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Article | March 12, 2013
Free report: 'Greening Fast Food Packaging'
New report outlines the attributes of environmentally friendly fast-food packaging and applauds companies such as McDonald’s and Starbucks that have made meaningful strides.
Eight key attributes of environmentally friendly fast-food packaging and simple guidance on how to assess environmental impacts in the supply chain are provided in a new report, “Greening Fast Food Packaging: A Roadmap to Best Practices,” from Dogwood Alliance. The report highlights leaders in the fast-food industry that have undertaken key initiatives that will help move the entire sector forward. Also included is an action plan to focus corporate sustainability efforts.
Issues associated with greening fast-food packaging are complex, and improvement requires an intentional and comprehensive approach, notes the report. The roadmap reveals straightforward opportunities for companies to take meaningful action rather than greenwashing empty efforts. According to Dogwood, leaders in the sector such as McDonald’s and Starbucks have proven that with a commitment from the top leadership down, real progress is possible.
For fast-food companies, the report says, the key place to start is with paper packaging. Paper makes up the lion’s share of fast food packaging, and destructive impacts to forests and communities from paper production are well documented. The work begins when corporate leadership adopts an environmental paper packaging policy that includes a reduction in the overall use of packaging, an increase in the use of recycled fiber, and the elimination of controversial sources of paper, including fiber from endangered forests and natural forests converted to tree plantations.
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“Real leadership emerged from companies like McDonald’s and Starbucks who have taken important steps to reduce packaging, increase the use of recycled content, and eliminate controversial sources of paper originating from destructive logging practices,” says Scot Quaranda, campaign director at Dogwood Alliance and one of the report’s authors. “Unfortunately, some companies have chosen to simply paint their paper packaging green by utilizing the Sustainable Forestry Initiative [SFI] certification, which actually certified destructive logging practices as sustainable.”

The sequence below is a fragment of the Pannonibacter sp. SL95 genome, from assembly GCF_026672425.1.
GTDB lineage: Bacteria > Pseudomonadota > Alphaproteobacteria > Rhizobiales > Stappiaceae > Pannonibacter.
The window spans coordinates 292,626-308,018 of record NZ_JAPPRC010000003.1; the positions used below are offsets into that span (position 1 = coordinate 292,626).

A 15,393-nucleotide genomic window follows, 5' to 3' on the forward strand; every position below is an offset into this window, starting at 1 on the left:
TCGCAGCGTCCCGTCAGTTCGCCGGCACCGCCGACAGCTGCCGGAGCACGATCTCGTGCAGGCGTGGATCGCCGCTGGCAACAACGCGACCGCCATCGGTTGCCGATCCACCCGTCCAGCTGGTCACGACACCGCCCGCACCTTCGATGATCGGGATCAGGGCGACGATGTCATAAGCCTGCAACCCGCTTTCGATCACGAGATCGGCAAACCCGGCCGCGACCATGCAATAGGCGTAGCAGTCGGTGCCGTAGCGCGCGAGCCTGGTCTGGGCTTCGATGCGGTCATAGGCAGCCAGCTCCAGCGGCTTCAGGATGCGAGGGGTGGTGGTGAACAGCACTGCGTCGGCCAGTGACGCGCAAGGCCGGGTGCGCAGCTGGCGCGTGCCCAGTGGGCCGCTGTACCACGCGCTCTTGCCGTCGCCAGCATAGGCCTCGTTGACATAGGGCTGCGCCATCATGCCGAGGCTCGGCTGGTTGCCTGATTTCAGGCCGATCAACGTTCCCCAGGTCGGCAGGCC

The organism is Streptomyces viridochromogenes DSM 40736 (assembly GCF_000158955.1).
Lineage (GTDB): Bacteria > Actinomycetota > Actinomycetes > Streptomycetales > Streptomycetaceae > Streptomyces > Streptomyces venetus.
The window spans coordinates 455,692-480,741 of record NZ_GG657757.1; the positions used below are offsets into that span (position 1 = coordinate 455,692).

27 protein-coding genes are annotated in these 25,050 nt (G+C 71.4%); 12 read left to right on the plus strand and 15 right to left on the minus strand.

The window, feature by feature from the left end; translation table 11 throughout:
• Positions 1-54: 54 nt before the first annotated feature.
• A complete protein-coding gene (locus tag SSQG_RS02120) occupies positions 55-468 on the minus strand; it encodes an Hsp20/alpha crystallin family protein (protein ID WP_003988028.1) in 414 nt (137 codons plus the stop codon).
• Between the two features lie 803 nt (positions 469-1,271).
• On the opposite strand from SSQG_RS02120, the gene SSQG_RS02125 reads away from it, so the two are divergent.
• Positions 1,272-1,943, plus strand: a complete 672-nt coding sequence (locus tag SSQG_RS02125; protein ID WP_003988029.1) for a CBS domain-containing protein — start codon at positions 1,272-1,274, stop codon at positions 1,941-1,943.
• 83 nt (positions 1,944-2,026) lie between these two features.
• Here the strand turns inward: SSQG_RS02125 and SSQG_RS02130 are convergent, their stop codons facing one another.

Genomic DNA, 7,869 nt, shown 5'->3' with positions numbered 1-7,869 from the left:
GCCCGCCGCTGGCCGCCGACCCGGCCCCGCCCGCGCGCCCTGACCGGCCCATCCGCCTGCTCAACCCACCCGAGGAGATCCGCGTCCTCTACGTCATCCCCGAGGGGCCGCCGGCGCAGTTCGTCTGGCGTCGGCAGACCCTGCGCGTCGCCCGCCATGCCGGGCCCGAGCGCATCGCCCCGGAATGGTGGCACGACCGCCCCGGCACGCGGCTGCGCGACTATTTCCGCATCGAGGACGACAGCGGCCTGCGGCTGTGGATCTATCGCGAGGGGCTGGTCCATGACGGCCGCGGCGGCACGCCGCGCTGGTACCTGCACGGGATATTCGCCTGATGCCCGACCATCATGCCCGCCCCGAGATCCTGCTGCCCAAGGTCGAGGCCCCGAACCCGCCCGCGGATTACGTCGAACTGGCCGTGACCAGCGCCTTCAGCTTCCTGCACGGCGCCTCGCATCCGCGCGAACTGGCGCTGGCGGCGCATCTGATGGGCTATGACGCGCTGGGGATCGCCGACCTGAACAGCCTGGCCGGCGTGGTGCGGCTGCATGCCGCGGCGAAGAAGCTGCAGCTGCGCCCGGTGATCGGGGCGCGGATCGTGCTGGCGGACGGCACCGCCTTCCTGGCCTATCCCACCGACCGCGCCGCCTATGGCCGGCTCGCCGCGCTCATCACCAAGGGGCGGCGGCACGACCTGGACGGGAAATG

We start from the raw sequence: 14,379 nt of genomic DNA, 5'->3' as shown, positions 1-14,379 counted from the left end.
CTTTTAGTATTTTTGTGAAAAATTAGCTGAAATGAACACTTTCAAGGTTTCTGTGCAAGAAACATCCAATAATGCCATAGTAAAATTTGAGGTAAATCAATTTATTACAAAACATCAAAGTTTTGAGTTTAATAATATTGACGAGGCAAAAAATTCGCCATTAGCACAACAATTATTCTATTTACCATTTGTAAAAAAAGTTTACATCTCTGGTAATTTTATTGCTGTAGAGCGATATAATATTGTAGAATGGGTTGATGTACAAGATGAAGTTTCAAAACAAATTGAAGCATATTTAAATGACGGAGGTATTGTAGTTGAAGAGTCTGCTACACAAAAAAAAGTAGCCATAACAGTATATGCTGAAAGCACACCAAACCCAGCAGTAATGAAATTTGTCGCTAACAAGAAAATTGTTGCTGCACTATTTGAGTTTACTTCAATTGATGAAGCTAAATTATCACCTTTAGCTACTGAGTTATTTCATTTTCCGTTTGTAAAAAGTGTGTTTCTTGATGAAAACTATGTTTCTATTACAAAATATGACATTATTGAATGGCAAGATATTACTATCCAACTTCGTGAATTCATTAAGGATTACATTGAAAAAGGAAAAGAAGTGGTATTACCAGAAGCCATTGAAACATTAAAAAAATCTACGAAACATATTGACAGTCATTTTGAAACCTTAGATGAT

The report highlights key leaders who stepped out from the pack to take initiative on the eight key attributes. For example, Starbucks has committed to reducing the overall use of packaging and pushed the FDA to increase the maximum allowable recycled content in food-grade packaging. Another example cited by the report is McDonald’s, which adopted an environmental packaging policy that included both continued progress on the increased use of recycled fiber and a comprehensive approach to its nonrecycled paper packaging. That commitment eliminates fiber coming from the conversion of natural forests to plantations and gives a clear preference to Forest Stewardship Council (FSC) certified paper. These initiatives involved multiple stakeholders, from packaging suppliers to environmental organizations, and set the new standard for excellence, Dogwood says.
The report also shines the spotlight on companies like Yum! Brands, the target of the Dogwood Alliance Kentucky Fried Forests campaign, which relies on SFI certification, “which certifies as sustainable the worst forest practices including logging of endangered forests, conversion of natural forests to plantations, and large-scale clear-cutting,” according to Dogwood.
In addition to highlighting the key issues associated with paper packaging—reduction, increased use of recycled fiber, and elimination of controversial paper sources—the report highlights other attributes for across-the-board greening of a company’s packaging. These include corporate leadership, utilizing a full life-cycle approach, increasing in-store recycling and recovery, eliminating toxic inks and labels, and managing the overall carbon footprint.
“We hope that by boiling down complex issues into a straightforward, stepwise action plan, companies can make progress on their packaging, creating a win-win for our forests and the corporate bottom line,” says Quaranda. “By following our roadmap and working with experts in key areas associated with the packaging supply chain, more companies can lead rather than lag further behind.”
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